Former President Donald Trump speaking in front of a microphone.

Gage Skidmore/Flickr (CC-BY-SA)

Trump’s false election fraud tweets spread even more with Twitter’s warning label, study finds

Twitter routinely put fact-checking labels on Trump's tweets that contained election misinformation.


Andrew Wyrich


Posted on Aug 24, 2021   Updated on Aug 25, 2021, 6:32 am CDT

Tweets from former President Donald Trump where he claimed the 2020 election was fraudulent that were labeled by Twitter as false actually spread further than non-labeled tweets, according to a new study.

A group of New York University researchers published their findings in the Misinformation Review at the Harvard Kennedy School on Tuesday.

The study found that tweets from Trump that were flagged by Twitter for containing false election claims between Nov. 1, 2020 and Jan. 8, 2021 “spread further and longer than unlabeled tweets.” Twitter routinely put fact-checking labels on Trump’s tweets that contained election misinformation.

It also found that tweets that Twitter blocked users from engaging with “effectively limited their spread.” However, those posts then popped up on Facebook, Instagram, and Reddit.

Trump was banned from Twitter on Jan. 8, days after the his posts in the wake of the Capitol riot, where supporters of his stormed the U.S. Capitol in a failed attempt to stop the 2020 election from being certified by Congress.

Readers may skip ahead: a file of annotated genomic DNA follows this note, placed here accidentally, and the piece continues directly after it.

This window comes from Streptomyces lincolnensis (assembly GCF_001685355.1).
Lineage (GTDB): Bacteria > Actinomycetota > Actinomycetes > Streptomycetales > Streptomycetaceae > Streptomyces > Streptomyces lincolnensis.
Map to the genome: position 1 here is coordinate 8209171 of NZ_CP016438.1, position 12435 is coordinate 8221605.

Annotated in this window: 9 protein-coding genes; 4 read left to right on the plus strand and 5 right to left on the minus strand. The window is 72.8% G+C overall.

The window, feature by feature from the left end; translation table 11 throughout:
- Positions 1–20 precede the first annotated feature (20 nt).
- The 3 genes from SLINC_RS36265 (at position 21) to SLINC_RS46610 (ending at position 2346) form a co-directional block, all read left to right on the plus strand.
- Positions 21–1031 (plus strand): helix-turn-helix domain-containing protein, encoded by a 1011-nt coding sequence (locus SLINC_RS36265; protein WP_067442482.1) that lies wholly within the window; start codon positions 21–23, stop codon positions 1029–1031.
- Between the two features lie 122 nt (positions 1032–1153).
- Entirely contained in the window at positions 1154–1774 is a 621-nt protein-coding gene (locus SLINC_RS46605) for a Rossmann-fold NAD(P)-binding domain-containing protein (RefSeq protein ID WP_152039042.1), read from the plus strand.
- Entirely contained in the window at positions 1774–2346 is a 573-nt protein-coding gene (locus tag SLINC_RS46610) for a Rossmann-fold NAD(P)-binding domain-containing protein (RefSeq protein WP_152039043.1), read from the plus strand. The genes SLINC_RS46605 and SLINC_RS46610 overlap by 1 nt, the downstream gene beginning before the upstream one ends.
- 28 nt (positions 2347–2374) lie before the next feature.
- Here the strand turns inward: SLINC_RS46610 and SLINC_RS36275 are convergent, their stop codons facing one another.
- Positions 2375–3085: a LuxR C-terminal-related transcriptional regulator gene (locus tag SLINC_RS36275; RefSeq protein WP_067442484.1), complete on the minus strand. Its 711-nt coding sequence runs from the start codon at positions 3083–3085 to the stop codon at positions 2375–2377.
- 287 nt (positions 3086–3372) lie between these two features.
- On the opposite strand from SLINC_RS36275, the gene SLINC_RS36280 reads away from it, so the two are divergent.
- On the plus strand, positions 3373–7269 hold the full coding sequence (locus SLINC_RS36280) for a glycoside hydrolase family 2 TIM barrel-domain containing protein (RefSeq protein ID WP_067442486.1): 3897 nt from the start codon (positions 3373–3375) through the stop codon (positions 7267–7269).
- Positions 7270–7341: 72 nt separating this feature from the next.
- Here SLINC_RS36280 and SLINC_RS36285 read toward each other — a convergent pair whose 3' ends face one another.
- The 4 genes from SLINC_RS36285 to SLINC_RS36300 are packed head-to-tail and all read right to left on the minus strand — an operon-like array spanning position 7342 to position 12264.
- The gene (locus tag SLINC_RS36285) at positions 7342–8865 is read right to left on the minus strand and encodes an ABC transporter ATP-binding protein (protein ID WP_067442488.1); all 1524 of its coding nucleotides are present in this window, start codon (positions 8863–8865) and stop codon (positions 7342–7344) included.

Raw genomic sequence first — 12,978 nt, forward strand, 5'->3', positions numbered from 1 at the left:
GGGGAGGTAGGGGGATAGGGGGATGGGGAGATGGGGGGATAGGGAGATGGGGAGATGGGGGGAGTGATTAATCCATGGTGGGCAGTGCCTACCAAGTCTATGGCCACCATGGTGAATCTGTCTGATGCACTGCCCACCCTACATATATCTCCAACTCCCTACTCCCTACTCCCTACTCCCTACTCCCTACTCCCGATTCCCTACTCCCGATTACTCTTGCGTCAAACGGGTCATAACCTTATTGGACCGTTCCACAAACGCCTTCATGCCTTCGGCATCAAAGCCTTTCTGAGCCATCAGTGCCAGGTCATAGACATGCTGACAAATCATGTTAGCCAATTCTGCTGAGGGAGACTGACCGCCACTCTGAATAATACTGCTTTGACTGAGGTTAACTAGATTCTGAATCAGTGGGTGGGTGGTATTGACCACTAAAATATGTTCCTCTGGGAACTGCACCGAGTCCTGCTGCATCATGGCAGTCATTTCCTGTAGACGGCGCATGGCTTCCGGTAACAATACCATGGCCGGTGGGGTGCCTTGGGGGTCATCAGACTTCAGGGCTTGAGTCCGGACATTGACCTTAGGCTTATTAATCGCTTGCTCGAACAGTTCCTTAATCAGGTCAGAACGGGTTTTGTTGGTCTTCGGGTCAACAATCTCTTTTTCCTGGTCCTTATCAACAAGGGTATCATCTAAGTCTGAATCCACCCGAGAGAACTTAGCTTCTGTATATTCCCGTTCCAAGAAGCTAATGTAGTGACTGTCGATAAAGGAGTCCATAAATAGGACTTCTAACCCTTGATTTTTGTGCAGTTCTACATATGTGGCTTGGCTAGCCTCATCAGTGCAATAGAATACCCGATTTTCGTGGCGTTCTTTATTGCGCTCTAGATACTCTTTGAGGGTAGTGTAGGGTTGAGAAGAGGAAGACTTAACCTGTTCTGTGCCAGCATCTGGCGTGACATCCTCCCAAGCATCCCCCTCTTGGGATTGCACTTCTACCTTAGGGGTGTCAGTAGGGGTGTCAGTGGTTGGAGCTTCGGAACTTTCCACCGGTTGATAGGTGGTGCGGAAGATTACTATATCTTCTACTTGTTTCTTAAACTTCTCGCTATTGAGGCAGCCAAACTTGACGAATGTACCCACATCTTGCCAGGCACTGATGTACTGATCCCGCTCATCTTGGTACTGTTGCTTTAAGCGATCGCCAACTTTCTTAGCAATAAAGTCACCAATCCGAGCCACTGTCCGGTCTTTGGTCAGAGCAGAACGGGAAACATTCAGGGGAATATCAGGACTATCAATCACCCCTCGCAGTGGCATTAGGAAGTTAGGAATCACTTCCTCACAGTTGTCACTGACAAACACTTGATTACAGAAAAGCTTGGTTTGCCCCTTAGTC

The researchers did note that it was unclear whether Twitter’s blocking of engagement or putting warning labels on the tweets were the reasons for the posts getting a farther reach.

“These observational data do not enable us to determine whether this finding is a selection effect (i.e., Twitter intervened on posts that were more likely to spread) or causal (Twitter’s intervention increased their spread),” the researchers wrote in a summary of the findings. “It nonetheless provides valuable descriptive evidence of the broad cross-platform diffusion of messages that Twitter had flagged as containing election-related misinformation.”

In a statement to USA Today, Twitter defended its election misinformation efforts.

“As election conversation reached record-highs, it was critical that we took swift enforcement action on misleading content that could contribute to offline harm,” the company said.

You can read all of the study here.

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*First Published: Aug 24, 2021, 10:40 am CDT